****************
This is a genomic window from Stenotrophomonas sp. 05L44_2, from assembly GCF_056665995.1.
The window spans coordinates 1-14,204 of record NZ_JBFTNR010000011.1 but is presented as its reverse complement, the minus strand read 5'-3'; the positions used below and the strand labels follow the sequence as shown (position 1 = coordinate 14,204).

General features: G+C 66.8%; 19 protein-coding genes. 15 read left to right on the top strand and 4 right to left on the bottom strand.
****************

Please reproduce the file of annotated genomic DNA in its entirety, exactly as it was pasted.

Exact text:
This is a genomic window from Stenotrophomonas sp. 05L44_2, from assembly GCF_056665995.1.
The window spans coordinates 1-14,204 of record NZ_JBFTNR010000011.1 but is presented as its reverse complement, the minus strand read 5'-3'; the positions used below and the strand labels follow the sequence as shown (position 1 = coordinate 14,204).

General features: G+C 66.8%; 19 protein-coding genes. 15 read left to right on the top strand and 4 right to left on the bottom strand.